Recently I watched an interchange between a political candidate and an advocacy rights group. The media labeled it as a “tense exchange” and the day following aired interviews with members of the group declaring their disappointment in the whole experience.
Admittedly I am not a supporter of that candidate, nor do I pretend to have any understanding of the plight of the social injustices the group is fighting.
But I really thought they both wanted the same thing, and began the conversation on the same side of the issue.
So why did they end up turning in opposite directions?
I think it comes down to being ready to ask the question: okay, so what’s next?
But it’s pretty much impossible to be ready to move on to the solution if we can’t agree on where we are starting.
In my opinion, the candidate made the mistake of simply telling the others what they needed to do next. As well, in my opinion, the group made the mistake of not comprehending the valid if not difficult reality of the advice, which was actually good advice. Instead, they chose to tell the candidate that she didn’t understand.
See the common thread there?
Continue reading Okay, so what’s next?
A good friend posed the question, after reading our post on neither condoning nor condemning, how we do so without being offensive.
I admit, it’s a really great question.
How many times have we left words unspoken in our mouths because we don’t know how our message will be received? Especially when it comes to our beliefs and values?
The fallback rationalization is usually “I just didn’t want to offend them.”
Kind of funny that we don’t stop and think the same thought when a juicy piece of gossip comes our way. You’ve heard the joke: If you don’t have anything nice to say about anyone, then come sit by me.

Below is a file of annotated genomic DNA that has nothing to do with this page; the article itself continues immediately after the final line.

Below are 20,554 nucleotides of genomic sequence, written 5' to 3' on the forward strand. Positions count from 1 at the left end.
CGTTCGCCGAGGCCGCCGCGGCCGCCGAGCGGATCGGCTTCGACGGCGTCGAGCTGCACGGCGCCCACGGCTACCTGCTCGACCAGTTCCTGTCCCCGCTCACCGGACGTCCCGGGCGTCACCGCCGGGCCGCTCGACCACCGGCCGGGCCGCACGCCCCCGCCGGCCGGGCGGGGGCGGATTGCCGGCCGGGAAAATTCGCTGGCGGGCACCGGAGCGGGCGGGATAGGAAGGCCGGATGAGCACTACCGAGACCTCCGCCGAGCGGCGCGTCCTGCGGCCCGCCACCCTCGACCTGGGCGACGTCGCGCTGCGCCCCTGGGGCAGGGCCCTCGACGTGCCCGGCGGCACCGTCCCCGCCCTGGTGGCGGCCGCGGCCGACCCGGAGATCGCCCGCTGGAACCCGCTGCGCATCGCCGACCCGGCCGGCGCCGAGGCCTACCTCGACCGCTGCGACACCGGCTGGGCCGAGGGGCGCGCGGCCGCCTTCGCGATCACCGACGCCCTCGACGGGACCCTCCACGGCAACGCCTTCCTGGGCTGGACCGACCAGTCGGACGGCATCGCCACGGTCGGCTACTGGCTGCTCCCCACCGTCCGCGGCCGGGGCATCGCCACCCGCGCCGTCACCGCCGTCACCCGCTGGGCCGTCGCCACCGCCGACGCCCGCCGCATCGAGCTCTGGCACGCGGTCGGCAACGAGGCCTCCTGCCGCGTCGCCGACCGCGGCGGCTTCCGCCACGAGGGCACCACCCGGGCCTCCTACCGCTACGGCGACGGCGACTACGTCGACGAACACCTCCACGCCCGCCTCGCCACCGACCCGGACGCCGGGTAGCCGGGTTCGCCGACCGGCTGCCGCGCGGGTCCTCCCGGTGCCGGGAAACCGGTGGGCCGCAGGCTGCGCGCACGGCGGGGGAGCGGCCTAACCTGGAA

But I digress.
I’ve thought about what it is that makes a comment or statement offensive.
We would think it would be the words spoken, right? But I think that is actually a small part of it.
I think it matters most how it is delivered.
Continue reading Is playing offense the best way to not be offensive?
A good relationship shares thoughts and ideas. A great relationship will afford safety in sharing thoughts and ideas that differ and challenge thinking. This keeps us all from growing complacent and only numbly nodding our heads when someone says something.
A friend initiated an email chain after one of our postings.
She had read the blog and wanted to let me know where she disagreed with me. I think that she had read my thoughts when she was tired, and then possibly even more tired when she responded.
I exist in a semi-comatose state, so I’m always tired when I respond. I’m not sure I can use that as an excuse for how preachy and self-righteous I was, but I’ll claim it anyway.
After reading and then responding, I was stewing all day. I carried on many conversations with my imaginary psychotic little friends, proving my point again and again. I knew that any reasonable and rational person could see my point.
How could she be so stupid?
Continue reading Just hit respond, or take time to ponder?
This is part 1 in a 7-part series on same-sex attraction.
For series summary, click here
Each side is certain they are right and the other is wrong. So what would there be to discuss?
It’s a good question.
I’ve always enjoyed literature and film that reflect on the past.
There really isn’t one period that I like more than another; the turn of the century, the roaring 20s, the seeming simplicity of the 1950s, the reminder of my childhood from the 70s. I’m not willing to admit yet that the 80s are the past, or even worth remembering for that matter.
But it’s interesting to me to see how different things were.
Watching “I Love Lucy” and seeing that she had to report to her husband as if she were a child makes me scratch my head how anyone ever found that the norm. Continue reading Why should we have the conversation about same-sex attraction in the first place?
We talked a few postings ago about how critical it is to learn to like ourselves. I really believe that until I can see myself as perhaps our Father in Heaven sees me, and love myself anyway, I don’t have the ability to see others that same way.
But I find that I like myself enough now to shine as brightly as I can.
If so, now it’s time to look around us.
Who do we see?
Come on, look a little more closely.
Are they okay? Are they lonely? Are they angry? Are they confident? Are they starving for simple recognition and a sense that they really do matter?
When you get to the point that you can see people as they really are, (and you CAN get to that point), then what? Continue reading Now that I like me, do I really like you?